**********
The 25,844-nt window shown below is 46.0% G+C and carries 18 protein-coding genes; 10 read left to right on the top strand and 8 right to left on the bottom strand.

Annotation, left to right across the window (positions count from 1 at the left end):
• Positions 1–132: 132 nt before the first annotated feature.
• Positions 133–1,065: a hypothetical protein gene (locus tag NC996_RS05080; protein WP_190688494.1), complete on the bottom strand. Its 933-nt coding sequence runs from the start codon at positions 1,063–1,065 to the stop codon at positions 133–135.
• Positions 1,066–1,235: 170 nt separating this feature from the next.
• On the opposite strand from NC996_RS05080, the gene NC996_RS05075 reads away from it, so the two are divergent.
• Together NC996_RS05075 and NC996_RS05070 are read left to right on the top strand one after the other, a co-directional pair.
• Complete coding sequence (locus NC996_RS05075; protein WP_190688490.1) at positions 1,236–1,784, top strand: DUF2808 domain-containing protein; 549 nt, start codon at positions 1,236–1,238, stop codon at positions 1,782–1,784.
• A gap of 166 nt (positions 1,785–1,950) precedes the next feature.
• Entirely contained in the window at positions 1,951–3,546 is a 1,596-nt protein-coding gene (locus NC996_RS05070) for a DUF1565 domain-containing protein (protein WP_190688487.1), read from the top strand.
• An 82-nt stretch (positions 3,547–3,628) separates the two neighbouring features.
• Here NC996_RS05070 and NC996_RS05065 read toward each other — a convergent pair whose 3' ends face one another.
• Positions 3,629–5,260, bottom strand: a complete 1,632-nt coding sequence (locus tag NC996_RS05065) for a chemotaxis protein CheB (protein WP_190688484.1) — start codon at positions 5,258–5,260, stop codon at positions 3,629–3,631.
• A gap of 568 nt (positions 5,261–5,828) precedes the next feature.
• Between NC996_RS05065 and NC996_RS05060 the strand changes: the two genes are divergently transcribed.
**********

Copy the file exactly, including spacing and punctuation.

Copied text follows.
The 25,844-nt window shown below is 46.0% G+C and carries 18 protein-coding genes; 10 read left to right on the top strand and 8 right to left on the bottom strand.

Annotation, left to right across the window (positions count from 1 at the left end):
• Positions 1–132: 132 nt before the first annotated feature.
• Positions 133–1,065: a hypothetical protein gene (locus tag NC996_RS05080; protein WP_190688494.1), complete on the bottom strand. Its 933-nt coding sequence runs from the start codon at positions 1,063–1,065 to the stop codon at positions 133–135.
• Positions 1,066–1,235: 170 nt separating this feature from the next.
• On the opposite strand from NC996_RS05080, the gene NC996_RS05075 reads away from it, so the two are divergent.
• Together NC996_RS05075 and NC996_RS05070 are read left to right on the top strand one after the other, a co-directional pair.
• Complete coding sequence (locus NC996_RS05075; protein WP_190688490.1) at positions 1,236–1,784, top strand: DUF2808 domain-containing protein; 549 nt, start codon at positions 1,236–1,238, stop codon at positions 1,782–1,784.
• A gap of 166 nt (positions 1,785–1,950) precedes the next feature.
• Entirely contained in the window at positions 1,951–3,546 is a 1,596-nt protein-coding gene (locus NC996_RS05070) for a DUF1565 domain-containing protein (protein WP_190688487.1), read from the top strand.
• An 82-nt stretch (positions 3,547–3,628) separates the two neighbouring features.
• Here NC996_RS05070 and NC996_RS05065 read toward each other — a convergent pair whose 3' ends face one another.
• Positions 3,629–5,260, bottom strand: a complete 1,632-nt coding sequence (locus tag NC996_RS05065) for a chemotaxis protein CheB (protein WP_190688484.1) — start codon at positions 5,258–5,260, stop codon at positions 3,629–3,631.
• A gap of 568 nt (positions 5,261–5,828) precedes the next feature.
• Between NC996_RS05065 and NC996_RS05060 the strand changes: the two genes are divergently transcribed.